As I said in my Legend of Kage 2 review, I'm really growing to like Taito. They know what they do well and they just do it. The results may not be the most original games, or even the most impressive, but they're solid and fun and that's all that matters.
Real men wear scarves and hats.
The first thing I want to point out is that this is NOT a port of the original Exit on the PSP or 360 Arcade, as many reviews and previews have been claiming. This is an entirely new game(it MIGHT be a port of the Japan-only Exit 2, but I can't prove or disprove that notion since I haven't played it). In fact, there are several additions that should have made it abundantly clear that this wasn't a port, the most glaring of which being the inclusion of an entirely new type of evacuee(the dog).
In Exit, you play as the cat-loving and coffee-drinking Mr. ESC, a professional escape artist who goes to various disaster sites world-wide to help people in need...for a price. Mr. ESC lends his skills to anyone that pays and he does not judge the people he helps, although he has been known to help people free of charge when he's personally vested in the situation. If you've ever read the manga "Blackjack: Two Fisted Surgeon", you'll know the type.
The gameplay is best described as a puzzle-platformer, not unlike Braid or Lemmings, and is identical to it's predecessor in every way. Each "situation" finds Mr. ESC in a different disaster site (burning building, collapsing tunnel, avalanche, etc) and consists of ten different stages where you must maneuver blocks, items, and traps in such a manner so as to reach the stage's "EXIT" sign with a pack of evacuees in tow. The real strategy comes in having your evacuees help you to solve the various puzzles by using their special abilities in conjunction with your own. It's in understanding how each evacuee operates and how to utilize their abilities in tandem that will allow you and them to escape each level unscathed.
You'll never have to control this many evacuees at once, thankfully.
The presentation is very stylish, and is one of the things that has made the game stand out so much to me. Compared to the original, which was 2.5D, this version is completely sprite-based. The overall effect has actually made the game a little duller(the spritework isn't very well done; everything feels very flat(lolol) and lifeless. It feels like they tried to take the 3D models and crush them into 2D space, and it hasn't been a gentle process.), but in the end it's still a very unique presentation and it still looks good; it'll just be a tad disappointing to anyone who enjoyed the original game on the PSP or 360. As for the music, well, it's largely forgettable, but it's not particularly intrusive which is just as important in a puzzle game. You're here to think and to act, if the music prevented you from doing this there'd be a problem.
To preface each situation, you get a very cool comic book intro to tell you what's going on.
And one thing in particular I feel I need to mention when talking about the presentation is the character profiles, accessed off of the situation select menu. This is a really small addition, and I'd be willing to bet most of the people who played the game never even looked at it, but it adds a touch of flavor to the game that really makes it stand out in my mind. You see, the people Mr. ESC rescues aren't just generic nobodies in need of help, they are people with lives and histories, many of which are highly entertaining and fun. For each person that you rescue over the course of the game, you can read their story in the character profiles. Some notables are the superhero who would help rescue people but he's too afraid to change clothes in public, the old billionaire withering in a hospital and the two young women claiming to be his long-lost daughter so as to claim his inheritance(and his real daughter who took a job at the hospital because she only cares about seeing her father get better), and many, many more. The fact that they took the time to give each and every evacuee their own (sometimes very comical) story is just that extra added bit of flavor that really sells me on this game.
One point of contention I have is that Taito decided that, since this was on the DS, they of course needed to shoehorn in terrible touch controls where they didn't belong. And believe me, the touch controls are ATROCIOUS. For just walking around and pushing blocks, they're serviceable. But the second you try to do anything advanced, like heaven forbid climb down a ledge or maneuver through a pile of blocks, it becomes nearly impossible to get Mr. ESC to do what you want him to do, and in a puzzle/platformer that's unforgivable. Luckily, a standard button control scheme has been included as well, although it still feels a little off and sticky compared to the original game's controls.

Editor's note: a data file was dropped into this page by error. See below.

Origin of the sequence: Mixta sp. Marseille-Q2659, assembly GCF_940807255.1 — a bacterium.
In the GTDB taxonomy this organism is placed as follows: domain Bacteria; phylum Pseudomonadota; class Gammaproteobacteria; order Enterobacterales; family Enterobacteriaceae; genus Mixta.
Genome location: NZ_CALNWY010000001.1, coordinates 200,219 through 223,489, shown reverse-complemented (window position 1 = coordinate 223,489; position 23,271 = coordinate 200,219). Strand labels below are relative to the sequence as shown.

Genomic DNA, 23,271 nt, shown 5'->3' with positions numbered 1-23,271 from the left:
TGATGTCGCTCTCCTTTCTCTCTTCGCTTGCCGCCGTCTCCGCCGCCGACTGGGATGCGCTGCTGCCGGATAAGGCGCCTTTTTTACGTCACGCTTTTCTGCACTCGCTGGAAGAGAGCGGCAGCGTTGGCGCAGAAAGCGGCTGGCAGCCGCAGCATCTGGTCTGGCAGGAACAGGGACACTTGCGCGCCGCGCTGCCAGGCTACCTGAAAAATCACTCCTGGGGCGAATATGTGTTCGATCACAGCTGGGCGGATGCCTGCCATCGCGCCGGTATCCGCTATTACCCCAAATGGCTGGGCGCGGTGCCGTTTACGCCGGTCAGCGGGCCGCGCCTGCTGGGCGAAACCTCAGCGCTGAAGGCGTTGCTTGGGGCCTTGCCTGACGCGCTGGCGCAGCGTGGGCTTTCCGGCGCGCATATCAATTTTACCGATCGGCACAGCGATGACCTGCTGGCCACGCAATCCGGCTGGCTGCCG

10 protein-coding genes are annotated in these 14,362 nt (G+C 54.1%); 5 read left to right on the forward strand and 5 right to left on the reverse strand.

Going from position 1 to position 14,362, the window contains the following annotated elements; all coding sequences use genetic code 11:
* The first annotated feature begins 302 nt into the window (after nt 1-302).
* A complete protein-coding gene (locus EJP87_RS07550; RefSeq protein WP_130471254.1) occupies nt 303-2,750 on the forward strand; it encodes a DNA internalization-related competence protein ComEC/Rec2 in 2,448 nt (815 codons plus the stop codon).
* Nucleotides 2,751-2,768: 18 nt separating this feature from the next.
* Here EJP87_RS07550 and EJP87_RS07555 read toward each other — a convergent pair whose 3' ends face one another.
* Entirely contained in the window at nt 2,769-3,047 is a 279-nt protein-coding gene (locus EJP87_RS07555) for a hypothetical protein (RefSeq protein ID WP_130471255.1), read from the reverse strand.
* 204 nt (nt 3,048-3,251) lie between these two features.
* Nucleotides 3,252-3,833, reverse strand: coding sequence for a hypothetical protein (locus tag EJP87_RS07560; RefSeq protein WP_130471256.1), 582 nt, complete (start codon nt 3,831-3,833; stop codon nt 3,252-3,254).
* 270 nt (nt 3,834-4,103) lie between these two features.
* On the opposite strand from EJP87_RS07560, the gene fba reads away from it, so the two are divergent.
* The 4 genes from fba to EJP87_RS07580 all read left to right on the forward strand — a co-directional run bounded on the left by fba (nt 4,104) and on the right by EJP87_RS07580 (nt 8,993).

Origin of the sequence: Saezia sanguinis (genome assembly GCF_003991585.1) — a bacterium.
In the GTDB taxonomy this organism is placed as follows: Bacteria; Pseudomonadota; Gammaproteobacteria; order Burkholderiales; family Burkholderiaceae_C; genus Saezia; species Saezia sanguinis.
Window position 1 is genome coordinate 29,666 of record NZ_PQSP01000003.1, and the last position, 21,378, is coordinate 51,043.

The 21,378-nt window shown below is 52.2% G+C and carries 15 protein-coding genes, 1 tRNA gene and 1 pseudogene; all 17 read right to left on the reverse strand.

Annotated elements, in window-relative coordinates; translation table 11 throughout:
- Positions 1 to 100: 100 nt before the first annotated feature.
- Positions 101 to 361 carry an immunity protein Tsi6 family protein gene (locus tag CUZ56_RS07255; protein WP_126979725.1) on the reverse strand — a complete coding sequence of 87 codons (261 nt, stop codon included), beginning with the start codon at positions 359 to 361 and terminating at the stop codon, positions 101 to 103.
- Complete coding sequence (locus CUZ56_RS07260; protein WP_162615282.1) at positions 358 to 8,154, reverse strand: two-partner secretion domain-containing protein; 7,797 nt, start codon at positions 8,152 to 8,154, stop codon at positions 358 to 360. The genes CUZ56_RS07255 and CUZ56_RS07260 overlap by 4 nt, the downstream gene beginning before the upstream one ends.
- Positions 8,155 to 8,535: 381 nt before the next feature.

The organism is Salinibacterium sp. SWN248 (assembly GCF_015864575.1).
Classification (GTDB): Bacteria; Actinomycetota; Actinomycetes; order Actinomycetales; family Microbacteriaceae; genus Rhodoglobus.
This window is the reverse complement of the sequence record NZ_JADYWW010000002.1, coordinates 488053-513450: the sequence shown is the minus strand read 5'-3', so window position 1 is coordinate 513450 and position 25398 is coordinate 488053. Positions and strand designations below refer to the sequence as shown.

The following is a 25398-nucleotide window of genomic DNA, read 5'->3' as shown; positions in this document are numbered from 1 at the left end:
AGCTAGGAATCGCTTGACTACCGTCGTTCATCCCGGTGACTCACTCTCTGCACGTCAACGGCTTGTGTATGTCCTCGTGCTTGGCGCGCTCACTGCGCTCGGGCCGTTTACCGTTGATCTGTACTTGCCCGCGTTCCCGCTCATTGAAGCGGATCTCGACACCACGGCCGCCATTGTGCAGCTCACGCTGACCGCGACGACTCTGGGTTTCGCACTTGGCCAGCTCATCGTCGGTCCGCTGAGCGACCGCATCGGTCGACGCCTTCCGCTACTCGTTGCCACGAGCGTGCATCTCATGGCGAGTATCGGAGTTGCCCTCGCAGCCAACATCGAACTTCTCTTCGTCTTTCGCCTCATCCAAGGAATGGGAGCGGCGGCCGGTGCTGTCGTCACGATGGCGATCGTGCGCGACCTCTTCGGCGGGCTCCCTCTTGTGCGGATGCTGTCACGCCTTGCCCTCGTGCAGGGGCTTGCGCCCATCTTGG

Overall, if you like puzzle or action games that make you think a little, and you either already beat the original game or don't have a PSP or 360(And if you own one of those machines and haven't played the original, GET TO IT, BEST GAME EVAR), then I can highly suggest this title to you. It's not nearly as polished as the original was, and the controls aren't as smooth as they could be, it's still a great game that everyone should at least give a shot. Plus it's only $20, so what have you got to lose?
Are "HEAVEN OR HELL" jokes getting old yet? I still like them.
Just don't use the stylus controls. Really. They're just awful. STOP DOING THIS SHIT, DEVELOPERS.
Taito has been making quite a comeback since Square-Enix bought them up, and I might say it's one of the few good influences S-E has brought to the game world. With recent releases like Exit and the upcoming Exit DS(I've also heard that their Space Invaders and Arkanoid remakes were pretty spiffy) they've really caught my attention, and so I decided to take a gamble and toss a little money their way on their newest release, Legend of Kage 2.
I've only played a few levels, but from what I've seen so far it's a pretty decent oldschool-style platformer. You can choose between titular hero Kage and his stalwart female companion Chihiro as your character, although both seem to go on the exact same quest, and both have access to the exact same powers. Both Kage and Chihiro can run, attack at close range, use a throwing weapon, jump VERY high, and use Ninjutsu spells to attack enemies or power themselves up in various ways. But this is not to say that the characters are completely identical. Kage's long range attack (the shuriken) travels very far and very fast, but does little damage while Chihiro's Fundo attack only travels a few feet in front of her, but deals somewhat more damage and she recovers from it faster. Kage has quite a bit more health than Chihiro, but Chihiro has more magic and is able to use Ninjutsu more often and to greater effect. Thus far, these differences haven't made too much of a difference(For the most part you want to use melee attacks since you don't have to stop running to do them, and magic hasn't played a very large role in the game just yet) but I assume as I advance in the game and the enemies get tougher these differences will begin to stand out more.